Northcote Football Club

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Full nameNorthcote Football Club
Nickname(s)Dragons, Brickfielders, Rosellas, Cotes
Club details
Colours     Green and      Yellow
CompetitionVictorian Football Association
Premierships7: Div 1 – 1929, 1932, 1933, 1934, 1936; Div 2 – 1961, 1982
Ground(s)Northcote Park (1908)
Croxton Park (1909–1914)
Northcote Park (1915–1987)

Northcote Football Club (/ˈnoːθ.kət/), nicknamed The Dragons, was an Australian rules football club which played in the VFA from 1908 until 1987. The club's colours for most of its time in the VFA were green and yellow and it was based in the Melbourne suburb of Northcote.


Northcote joined the VFA from the Victorian Junior Football Association in 1908.[2] Prior to the 1912 season, Northcote and neighbouring northern suburban club Preston, who were both struggling on-field, amalgamated; the merged club played in Northcote, and competed for a few years under the name Northcote-Preston, before reverting to Northcote.[3][4] Prior to 1915, the Association forced the club to move its playing base to Northcote Park from its preferred home ground at Croxton Park, because the latter – a private ground adjoining the Croxton Park Hotel – had been notorious for more than a decade for the unruly conduct of its patrons;[5][6] Northcote Park was shared with the Northcote Cricket Club, and it served as the club's home ground for the remainder of its time in the VFA.

The 1929 premiership side.

For its first two decades in the VFA, Northcote failed to have a significant impact. This changed in 1929, when the club won its first premiership and began the most prolific period in its history. The club won five premierships, five minor premierships, and finished runners-up on a further two occasions in eight seasons from 1929 until 1936. The club did not win another top division premiership in its time in the Association.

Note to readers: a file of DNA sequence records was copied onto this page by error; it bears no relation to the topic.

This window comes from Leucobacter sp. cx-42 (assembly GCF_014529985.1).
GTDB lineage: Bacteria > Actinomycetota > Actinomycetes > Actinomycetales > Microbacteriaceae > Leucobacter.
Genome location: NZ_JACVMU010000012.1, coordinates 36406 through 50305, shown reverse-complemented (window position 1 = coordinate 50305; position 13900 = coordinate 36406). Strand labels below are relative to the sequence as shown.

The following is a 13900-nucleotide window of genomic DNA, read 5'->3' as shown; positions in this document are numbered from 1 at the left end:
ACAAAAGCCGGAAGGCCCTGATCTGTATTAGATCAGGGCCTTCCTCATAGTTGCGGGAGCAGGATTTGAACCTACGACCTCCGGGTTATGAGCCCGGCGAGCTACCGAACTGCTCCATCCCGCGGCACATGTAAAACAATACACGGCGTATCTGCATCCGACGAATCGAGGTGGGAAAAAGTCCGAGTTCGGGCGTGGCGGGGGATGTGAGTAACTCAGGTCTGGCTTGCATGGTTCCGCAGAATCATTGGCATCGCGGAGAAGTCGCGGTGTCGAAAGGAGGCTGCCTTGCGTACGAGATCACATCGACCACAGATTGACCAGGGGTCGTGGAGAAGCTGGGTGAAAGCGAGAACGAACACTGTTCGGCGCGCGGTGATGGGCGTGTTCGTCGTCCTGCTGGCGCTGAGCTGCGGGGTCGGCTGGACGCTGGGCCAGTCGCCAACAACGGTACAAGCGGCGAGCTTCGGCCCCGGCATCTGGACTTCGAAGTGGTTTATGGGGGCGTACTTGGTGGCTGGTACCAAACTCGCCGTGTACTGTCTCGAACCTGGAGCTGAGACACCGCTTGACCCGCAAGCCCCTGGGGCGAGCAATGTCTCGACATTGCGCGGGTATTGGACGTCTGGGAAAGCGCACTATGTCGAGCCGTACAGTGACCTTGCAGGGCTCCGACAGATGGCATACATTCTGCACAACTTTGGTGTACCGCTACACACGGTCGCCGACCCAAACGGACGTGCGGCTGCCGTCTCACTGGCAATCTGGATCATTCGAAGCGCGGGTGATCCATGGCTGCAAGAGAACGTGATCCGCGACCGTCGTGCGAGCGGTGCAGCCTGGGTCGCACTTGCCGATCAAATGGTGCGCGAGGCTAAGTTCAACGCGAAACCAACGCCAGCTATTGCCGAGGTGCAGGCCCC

1951 Liston Trophy winner Cec Hiscox in his Northcote colours

As the Association expanded through the 1950s, Northcote became one of the weakest clubs in the Association. The club had a low supporter base, and could only offer lower match payments than most other clubs, to the point when the club was fully amateur from 1953 until 1955,[7][8] then again in 1958.[9] This weakness was reflected in generally poor onfield performances – with the notable exception of a preliminary final appearance in 1954 when the club was fully amateur.[10]

After the Association split into two divisions, Northcote won the inaugural Division 2 premiership in 1961, but spent only two seasons in Division 1 before being relegated at the end of 1963.[11] It never returned to the top division, and spent the next 24 years competing in Division 2. The club remained middle-of-the-pack in Division 2 throughout the 1960s and 1970s, often finishing just outside the finals.[12] The club won its second Division 2 premiership in 1982;[13] it was not promoted to Division 1 after the premiership due to a restructure of the two-division system, but the club later commented that it probably could not have afforded the extra expense of playing in the top division.[14]